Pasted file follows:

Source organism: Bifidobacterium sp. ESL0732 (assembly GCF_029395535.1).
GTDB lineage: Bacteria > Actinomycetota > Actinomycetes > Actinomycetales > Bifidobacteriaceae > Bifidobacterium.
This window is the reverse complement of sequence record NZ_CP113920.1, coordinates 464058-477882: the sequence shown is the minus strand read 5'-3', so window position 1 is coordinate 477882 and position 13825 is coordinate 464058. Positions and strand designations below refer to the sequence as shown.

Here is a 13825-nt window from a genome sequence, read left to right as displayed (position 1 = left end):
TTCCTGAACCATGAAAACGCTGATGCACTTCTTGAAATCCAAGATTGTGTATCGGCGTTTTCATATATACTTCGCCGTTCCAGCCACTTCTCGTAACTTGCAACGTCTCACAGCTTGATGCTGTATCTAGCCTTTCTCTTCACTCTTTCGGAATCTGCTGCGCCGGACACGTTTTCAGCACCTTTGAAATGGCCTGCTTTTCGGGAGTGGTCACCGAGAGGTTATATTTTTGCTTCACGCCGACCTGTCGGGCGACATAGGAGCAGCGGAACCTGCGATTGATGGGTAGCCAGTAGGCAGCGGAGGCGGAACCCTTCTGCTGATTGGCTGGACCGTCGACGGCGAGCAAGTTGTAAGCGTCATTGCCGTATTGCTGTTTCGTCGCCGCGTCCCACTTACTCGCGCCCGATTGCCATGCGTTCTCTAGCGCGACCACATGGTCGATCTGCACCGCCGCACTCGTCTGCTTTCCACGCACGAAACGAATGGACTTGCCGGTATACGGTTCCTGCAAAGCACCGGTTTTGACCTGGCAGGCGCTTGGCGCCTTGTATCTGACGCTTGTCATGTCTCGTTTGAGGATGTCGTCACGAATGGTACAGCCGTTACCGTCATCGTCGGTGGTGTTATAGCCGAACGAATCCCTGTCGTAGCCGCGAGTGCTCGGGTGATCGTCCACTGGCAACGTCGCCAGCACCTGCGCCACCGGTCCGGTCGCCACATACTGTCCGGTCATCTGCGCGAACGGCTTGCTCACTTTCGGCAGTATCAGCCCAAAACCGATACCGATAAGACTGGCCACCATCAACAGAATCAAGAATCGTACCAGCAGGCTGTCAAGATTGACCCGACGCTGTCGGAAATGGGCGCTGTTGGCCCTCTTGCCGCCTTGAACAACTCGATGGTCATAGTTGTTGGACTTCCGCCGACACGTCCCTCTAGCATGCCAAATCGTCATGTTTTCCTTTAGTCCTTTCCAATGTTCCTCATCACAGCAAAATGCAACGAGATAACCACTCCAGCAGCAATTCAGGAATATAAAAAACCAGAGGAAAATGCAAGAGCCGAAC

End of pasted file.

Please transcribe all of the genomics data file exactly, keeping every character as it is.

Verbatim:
Source organism: Bifidobacterium sp. ESL0732 (assembly GCF_029395535.1).
GTDB lineage: Bacteria > Actinomycetota > Actinomycetes > Actinomycetales > Bifidobacteriaceae > Bifidobacterium.
This window is the reverse complement of sequence record NZ_CP113920.1, coordinates 464058-477882: the sequence shown is the minus strand read 5'-3', so window position 1 is coordinate 477882 and position 13825 is coordinate 464058. Positions and strand designations below refer to the sequence as shown.

Here is a 13825-nt window from a genome sequence, read left to right as displayed (position 1 = left end):
TTCCTGAACCATGAAAACGCTGATGCACTTCTTGAAATCCAAGATTGTGTATCGGCGTTTTCATATATACTTCGCCGTTCCAGCCACTTCTCGTAACTTGCAACGTCTCACAGCTTGATGCTGTATCTAGCCTTTCTCTTCACTCTTTCGGAATCTGCTGCGCCGGACACGTTTTCAGCACCTTTGAAATGGCCTGCTTTTCGGGAGTGGTCACCGAGAGGTTATATTTTTGCTTCACGCCGACCTGTCGGGCGACATAGGAGCAGCGGAACCTGCGATTGATGGGTAGCCAGTAGGCAGCGGAGGCGGAACCCTTCTGCTGATTGGCTGGACCGTCGACGGCGAGCAAGTTGTAAGCGTCATTGCCGTATTGCTGTTTCGTCGCCGCGTCCCACTTACTCGCGCCCGATTGCCATGCGTTCTCTAGCGCGACCACATGGTCGATCTGCACCGCCGCACTCGTCTGCTTTCCACGCACGAAACGAATGGACTTGCCGGTATACGGTTCCTGCAAAGCACCGGTTTTGACCTGGCAGGCGCTTGGCGCCTTGTATCTGACGCTTGTCATGTCTCGTTTGAGGATGTCGTCACGAATGGTACAGCCGTTACCGTCATCGTCGGTGGTGTTATAGCCGAACGAATCCCTGTCGTAGCCGCGAGTGCTCGGGTGATCGTCCACTGGCAACGTCGCCAGCACCTGCGCCACCGGTCCGGTCGCCACATACTGTCCGGTCATCTGCGCGAACGGCTTGCTCACTTTCGGCAGTATCAGCCCAAAACCGATACCGATAAGACTGGCCACCATCAACAGAATCAAGAATCGTACCAGCAGGCTGTCAAGATTGACCCGACGCTGTCGGAAATGGGCGCTGTTGGCCCTCTTGCCGCCTTGAACAACTCGATGGTCATAGTTGTTGGACTTCCGCCGACACGTCCCTCTAGCATGCCAAATCGTCATGTTTTCCTTTAGTCCTTTCCAATGTTCCTCATCACAGCAAAATGCAACGAGATAACCACTCCAGCAGCAATTCAGGAATATAAAAAACCAGAGGAAAATGCAAGAGCCGAAC